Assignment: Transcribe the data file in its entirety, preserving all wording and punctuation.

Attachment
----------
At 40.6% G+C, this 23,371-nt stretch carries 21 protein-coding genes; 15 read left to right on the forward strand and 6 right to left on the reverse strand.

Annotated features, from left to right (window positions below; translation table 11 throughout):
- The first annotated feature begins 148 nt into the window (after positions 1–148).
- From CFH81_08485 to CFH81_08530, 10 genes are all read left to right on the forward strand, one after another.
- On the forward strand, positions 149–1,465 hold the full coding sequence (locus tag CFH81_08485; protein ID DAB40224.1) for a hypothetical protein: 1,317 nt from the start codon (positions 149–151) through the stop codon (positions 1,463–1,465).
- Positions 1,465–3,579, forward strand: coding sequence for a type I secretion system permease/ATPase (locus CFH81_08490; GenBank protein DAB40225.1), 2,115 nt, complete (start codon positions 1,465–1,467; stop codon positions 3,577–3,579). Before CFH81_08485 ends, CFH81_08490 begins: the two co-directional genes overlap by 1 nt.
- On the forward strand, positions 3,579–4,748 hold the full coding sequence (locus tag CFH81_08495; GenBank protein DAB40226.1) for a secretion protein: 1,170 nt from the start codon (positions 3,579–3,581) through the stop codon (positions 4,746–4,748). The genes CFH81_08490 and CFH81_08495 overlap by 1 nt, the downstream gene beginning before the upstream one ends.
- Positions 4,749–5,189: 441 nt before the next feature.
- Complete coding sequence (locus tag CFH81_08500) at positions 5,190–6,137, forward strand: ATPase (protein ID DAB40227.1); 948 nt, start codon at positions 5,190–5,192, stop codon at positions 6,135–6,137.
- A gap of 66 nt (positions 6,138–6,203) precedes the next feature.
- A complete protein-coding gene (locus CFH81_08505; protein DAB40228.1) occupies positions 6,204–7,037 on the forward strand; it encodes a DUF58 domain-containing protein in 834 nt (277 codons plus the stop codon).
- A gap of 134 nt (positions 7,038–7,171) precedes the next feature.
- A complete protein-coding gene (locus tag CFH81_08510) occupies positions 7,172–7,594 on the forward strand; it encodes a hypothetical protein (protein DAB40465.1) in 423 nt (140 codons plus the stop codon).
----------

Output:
At 40.6% G+C, this 23,371-nt stretch carries 21 protein-coding genes; 15 read left to right on the forward strand and 6 right to left on the reverse strand.

Annotated features, from left to right (window positions below; translation table 11 throughout):
- The first annotated feature begins 148 nt into the window (after positions 1–148).
- From CFH81_08485 to CFH81_08530, 10 genes are all read left to right on the forward strand, one after another.
- On the forward strand, positions 149–1,465 hold the full coding sequence (locus tag CFH81_08485; protein ID DAB40224.1) for a hypothetical protein: 1,317 nt from the start codon (positions 149–151) through the stop codon (positions 1,463–1,465).
- Positions 1,465–3,579, forward strand: coding sequence for a type I secretion system permease/ATPase (locus CFH81_08490; GenBank protein DAB40225.1), 2,115 nt, complete (start codon positions 1,465–1,467; stop codon positions 3,577–3,579). Before CFH81_08485 ends, CFH81_08490 begins: the two co-directional genes overlap by 1 nt.
- On the forward strand, positions 3,579–4,748 hold the full coding sequence (locus tag CFH81_08495; GenBank protein DAB40226.1) for a secretion protein: 1,170 nt from the start codon (positions 3,579–3,581) through the stop codon (positions 4,746–4,748). The genes CFH81_08490 and CFH81_08495 overlap by 1 nt, the downstream gene beginning before the upstream one ends.
- Positions 4,749–5,189: 441 nt before the next feature.
- Complete coding sequence (locus tag CFH81_08500) at positions 5,190–6,137, forward strand: ATPase (protein ID DAB40227.1); 948 nt, start codon at positions 5,190–5,192, stop codon at positions 6,135–6,137.
- A gap of 66 nt (positions 6,138–6,203) precedes the next feature.
- A complete protein-coding gene (locus CFH81_08505; protein DAB40228.1) occupies positions 6,204–7,037 on the forward strand; it encodes a DUF58 domain-containing protein in 834 nt (277 codons plus the stop codon).
- A gap of 134 nt (positions 7,038–7,171) precedes the next feature.
- A complete protein-coding gene (locus tag CFH81_08510) occupies positions 7,172–7,594 on the forward strand; it encodes a hypothetical protein (protein DAB40465.1) in 423 nt (140 codons plus the stop codon).